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  • 1.
    Chisalita, Simona I.
    et al.
    Linköping University, Department of Clinical and Experimental Medicine, Cell Biology. Linköping University, Faculty of Health Sciences.
    Dekker Nitert, Marloes
    Linköping University, Department of Clinical and Experimental Medicine, Cell Biology. Linköping University, Faculty of Health Sciences.
    Arnqvist, Hans J.
    Linköping University, Department of Clinical and Experimental Medicine, Cell Biology. Linköping University, Faculty of Health Sciences.
    Characterisation of receptors for IGF-I and insulin: evidence for hybrid insulin/IGF-I receptor in human coronary artery endothelial cells2006In: Growth Hormone & IGF Research, ISSN 1096-6374, E-ISSN 1532-2238, Vol. 16, no 4, p. 258-266Article in journal (Refereed)
    Abstract [en]

    Objective: Coronary artery disease is a prevalent cause of morbidity and mortality in diabetes. Little is known about insulin-like growth factor-I receptors (IGF-IR) and insulin receptors (IR) in human coronary endothelium. Our aim was to characterize IGF-IR and IR in human coronary artery endothelial cells (HCAEC).

    Design: Cultured human coronary artery endothelial cells were used. Gene expression was measured by quantitative real-time RTPCR analysis and receptor affinity by ligand binding. Receptor protein, phosphorylation of IGF-IR and IR b-subunit as well as the presence of hybrid insulin receptor/Insulin-like growth factor-I receptor (Hybrid IR/IGF-IR) was analyzed by immunoprecipitation and Western blot. Postreceptor effects of insulin and IGF-I were assed by 3H-thymidine incorporation.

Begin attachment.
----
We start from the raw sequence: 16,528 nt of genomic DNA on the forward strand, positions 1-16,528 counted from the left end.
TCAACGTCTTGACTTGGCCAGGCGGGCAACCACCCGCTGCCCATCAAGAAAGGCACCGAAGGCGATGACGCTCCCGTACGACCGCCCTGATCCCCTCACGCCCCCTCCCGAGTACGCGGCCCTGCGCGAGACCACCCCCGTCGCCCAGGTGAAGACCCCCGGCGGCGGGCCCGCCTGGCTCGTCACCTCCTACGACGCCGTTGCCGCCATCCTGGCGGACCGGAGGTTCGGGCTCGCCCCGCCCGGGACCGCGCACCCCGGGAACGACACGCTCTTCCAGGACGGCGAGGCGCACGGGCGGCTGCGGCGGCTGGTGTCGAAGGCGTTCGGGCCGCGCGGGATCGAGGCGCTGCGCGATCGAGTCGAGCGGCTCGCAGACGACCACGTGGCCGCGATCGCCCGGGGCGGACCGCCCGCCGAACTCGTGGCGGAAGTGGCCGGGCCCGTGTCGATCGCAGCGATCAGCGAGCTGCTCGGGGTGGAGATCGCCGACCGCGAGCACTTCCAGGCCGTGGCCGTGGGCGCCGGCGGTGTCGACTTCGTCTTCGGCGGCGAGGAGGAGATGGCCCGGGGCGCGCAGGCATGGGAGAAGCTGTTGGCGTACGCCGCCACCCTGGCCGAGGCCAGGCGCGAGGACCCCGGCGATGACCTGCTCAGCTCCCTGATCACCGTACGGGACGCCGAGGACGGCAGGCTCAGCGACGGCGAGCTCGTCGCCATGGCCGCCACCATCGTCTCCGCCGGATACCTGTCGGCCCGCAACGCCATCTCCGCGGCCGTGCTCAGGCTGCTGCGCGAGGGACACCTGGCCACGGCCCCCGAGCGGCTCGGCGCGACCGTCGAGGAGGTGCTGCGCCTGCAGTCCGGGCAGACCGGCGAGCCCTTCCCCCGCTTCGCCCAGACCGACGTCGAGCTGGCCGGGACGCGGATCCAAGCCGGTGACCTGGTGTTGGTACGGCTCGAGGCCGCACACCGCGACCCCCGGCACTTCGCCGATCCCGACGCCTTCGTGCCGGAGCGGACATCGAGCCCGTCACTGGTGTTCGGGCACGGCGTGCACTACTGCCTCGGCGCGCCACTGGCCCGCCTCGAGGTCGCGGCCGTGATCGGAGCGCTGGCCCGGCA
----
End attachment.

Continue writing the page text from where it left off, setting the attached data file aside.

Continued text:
Results: The gene expression of IGF-IR was several folds higher than that of IR. and insulin receptor isoform A (IR-A) was 20-fold more expressed than insulin receptor isoform B (IR-B) in HCAEC. The specific binding of 125I-IGF-I was higher than that of 125Iinsulin. Insulin and the new long acting insulin analog, glargine, interacted with the IGF-IR with over thousand and 100-fold less potency than IGF-I itself, whereas IGF-II had 6 times lower potency than IGF-I. Phosphorylation of the IGF-IR b-subunit was obtained by concentrations of 10-10–10-8 M IGF-I, 10-6 M of insulin, inconsistently by 10-8 M insulin and not at all by 10-10–10-9 M insulin. The IR b-subunit was phosphorylated by insulin and IGF-I at concentrations of 10-9–10-8 M. When immunoprecipitating with specific monoclonal anti-IR or anti-IGF-IR a-subunit antibodies we found bands situated in slightly different positions suggesting the presence of Hybrid IR/IGF-IR. IGF-I, IGF-II and insulin (10-9–10-7 M) had no significant effect on 3H-thymidine incorporation into DNA.

    Conclusions: Human coronary endothelial cells express more IGF-IR than IR, mainly IR-A, and also Hybrid IR/IGF-IR. Both IGF-I and insulin phosphorylate their receptors, but only IGF-I seems to phosphorylate Hybrid IR/IGF-IR. Our study provides experimental evidence for a possible role of IGF-IR, IR and Hybrid IR/IGF-IR in human coronary artery endothelial cells.

  • 2.
    Dekker Nitert, Marloes
    Linköping University, Department of Biomedicine and Surgery, Cell biology. Linköping University, Faculty of Health Sciences.
    IGF-I receptors, insulin receptors and insulin/IGF-I hybrid receptors in human endothelial cells: with special reference to diabetes2005Licentiate thesis, comprehensive summary (Other academic)
    Abstract [en]